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5-Must See Charts For Retirement Distributions

Written by Richard Rosso | Aug, 16, 2017

“With every new wave of optimism or pessimism, we are ready to abandon history and time-tested principles, but we cling tenaciously and unquestioningly to our prejudices.”  ― Benjamin GrahamThe Intelligent Investor

I possess an extensive library that covers financial topics with an emphasis on market history.

My first guess is I own close to 150 hard copies – somewhere in that range. I page through at least 30 of them a few times a year. Some require handling with care as they’re first editions from the late 1800s like “Ten Years in Wall Street,” by William Chauncey Fowler (1870).

I consider it peculiar how when markets trend positively or become extended by the way of fundamental metrics, I pick up the pace on my study of the past. Molded pages are parched gold of worthy reminders of how stock prices can represent on occasion, more fiction than fact.

From approximately 5 years before retirement, through the initial phase (5-7 years) of a retirement income distribution cycle, the priority must be risk management when valuations are reaching extreme levels, like today.

Unfortunately, where you retire in a market cycle is primarily a spin of the roulette wheel. Basically, luck.

However, one truth remains – when attempting to produce a steady stream of retirement income from variable assets like stocks and to some extent bonds, then distributions must be consistently monitored and possibly adjusted depending on market head or tailwinds.

If I had to go out on a limb using current valuations as a guide, I am confident that those close to retirement or just beginning the journey are going to face greater obstacles to future returns.

The following must-see charts were created especially for you.

Heed Market Valuations With Respect To Future Returns:

A strong probability exists that a prolonged period of unfavorable or below-average returns will be a formidable obstacle for new retirees. One year of poor returns along with withdrawals is not worth the stress. A series of  poor return years strung together may require modification to withdrawal rates. I utilize rolling three-year portfolio gains and losses and compare to actual withdrawals to help retirees determine whether cash flow adjustments are required.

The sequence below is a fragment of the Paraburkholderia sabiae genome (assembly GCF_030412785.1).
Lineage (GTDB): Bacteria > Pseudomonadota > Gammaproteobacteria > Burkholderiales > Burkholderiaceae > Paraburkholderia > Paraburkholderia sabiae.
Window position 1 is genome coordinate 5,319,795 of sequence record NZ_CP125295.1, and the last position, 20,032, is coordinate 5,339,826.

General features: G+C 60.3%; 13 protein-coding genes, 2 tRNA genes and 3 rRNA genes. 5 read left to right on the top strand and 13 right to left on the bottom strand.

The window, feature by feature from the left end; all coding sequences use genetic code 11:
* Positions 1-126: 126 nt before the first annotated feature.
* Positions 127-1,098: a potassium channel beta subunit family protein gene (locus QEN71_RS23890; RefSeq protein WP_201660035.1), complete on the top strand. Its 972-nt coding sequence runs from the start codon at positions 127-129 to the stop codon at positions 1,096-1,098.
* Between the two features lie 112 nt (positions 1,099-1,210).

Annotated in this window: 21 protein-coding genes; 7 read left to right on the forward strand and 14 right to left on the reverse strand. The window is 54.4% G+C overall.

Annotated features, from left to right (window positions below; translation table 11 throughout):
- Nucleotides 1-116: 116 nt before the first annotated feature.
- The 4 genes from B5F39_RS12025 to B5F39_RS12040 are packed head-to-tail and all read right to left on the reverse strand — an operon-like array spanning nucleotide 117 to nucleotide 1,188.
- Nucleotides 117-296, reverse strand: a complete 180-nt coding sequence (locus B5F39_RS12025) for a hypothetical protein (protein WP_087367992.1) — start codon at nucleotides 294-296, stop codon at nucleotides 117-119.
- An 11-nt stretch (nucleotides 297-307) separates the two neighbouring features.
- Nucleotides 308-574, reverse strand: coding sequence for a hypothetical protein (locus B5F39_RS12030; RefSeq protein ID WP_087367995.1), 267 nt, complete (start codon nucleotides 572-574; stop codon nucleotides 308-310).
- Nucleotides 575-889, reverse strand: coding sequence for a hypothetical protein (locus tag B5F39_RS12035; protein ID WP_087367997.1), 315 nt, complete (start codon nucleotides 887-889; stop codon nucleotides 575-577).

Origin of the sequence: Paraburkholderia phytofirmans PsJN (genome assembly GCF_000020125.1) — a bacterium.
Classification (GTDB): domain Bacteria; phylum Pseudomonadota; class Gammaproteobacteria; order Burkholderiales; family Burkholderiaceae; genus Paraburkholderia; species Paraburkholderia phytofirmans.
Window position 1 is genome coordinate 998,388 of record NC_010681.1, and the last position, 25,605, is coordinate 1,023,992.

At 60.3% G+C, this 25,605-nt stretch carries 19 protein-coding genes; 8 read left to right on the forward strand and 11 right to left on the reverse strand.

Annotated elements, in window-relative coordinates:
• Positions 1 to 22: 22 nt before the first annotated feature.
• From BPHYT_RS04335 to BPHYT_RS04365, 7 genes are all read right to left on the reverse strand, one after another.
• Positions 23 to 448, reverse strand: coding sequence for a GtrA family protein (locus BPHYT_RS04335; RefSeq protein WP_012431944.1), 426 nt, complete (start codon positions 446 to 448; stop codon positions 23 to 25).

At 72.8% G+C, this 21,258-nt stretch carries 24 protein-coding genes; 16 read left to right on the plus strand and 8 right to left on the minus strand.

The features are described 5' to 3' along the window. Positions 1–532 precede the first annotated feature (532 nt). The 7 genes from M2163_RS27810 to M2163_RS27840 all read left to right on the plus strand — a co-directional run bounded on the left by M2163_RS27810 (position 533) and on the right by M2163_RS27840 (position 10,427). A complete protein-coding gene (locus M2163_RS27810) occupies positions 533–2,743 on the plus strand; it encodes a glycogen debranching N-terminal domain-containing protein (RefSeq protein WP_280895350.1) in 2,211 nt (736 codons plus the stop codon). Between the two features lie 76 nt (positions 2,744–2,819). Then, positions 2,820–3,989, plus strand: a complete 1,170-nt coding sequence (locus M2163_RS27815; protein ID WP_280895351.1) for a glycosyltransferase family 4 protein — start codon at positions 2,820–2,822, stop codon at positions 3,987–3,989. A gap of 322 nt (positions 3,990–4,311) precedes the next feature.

This chart should encourage a reduction in portfolio stock exposure early in or before retirement and less concern over missed opportunities.

Cash Deserves Respect, Especially Now

Cash isn’t about interest earned, it’s about the liquidity required to generate a retirement paycheck in addition to Social Security, possible pensions and for some, continued part-time or self-employment income.

It’s important to maintain cash or at the least, quality bonds of short duration to cushion a pre-retirement portfolio from exogenous events that may ultimately extend a planned retirement date.

As part of retirement preparation, partner with a fiduciary who can assist with a holistic rebalancing strategy to assess stock exposure and reduce it accordingly.

Where You Retire In A Long-Term Trend Is Luck

The chart above courtesy of www.dshort.com, outlines secular (blue) or long-term market trends which lead to market highs. The red lines represent secular bears. The red uptrends are cyclical, or shorter-term positive moves imbedded within long-term negative periods.

Although Doug Short has implied the current cycle from the March 2009 bottom is the beginning of a new secular bull (since December 2011 marked a new market high on an inflation-adjust basis), it would be difficult based on current valuations, to validate the deduction.

Since 1877, secular bull years have totaled 80 vs. 52 for bears, which is a 60/40 ratio. Surprised? Bear markets happen more often than investors are led to believe. They usually occur at times of overvaluation which makes recent retirees or those close to retirement at greater risk of experiencing negative or poor future returns. Bad luck or rotten timing. Either way, it’s going to be important to remain cognizant of portfolio distribution rates, place renewed priority on risk management, and adjust spending accordingly perhaps over the next ten years.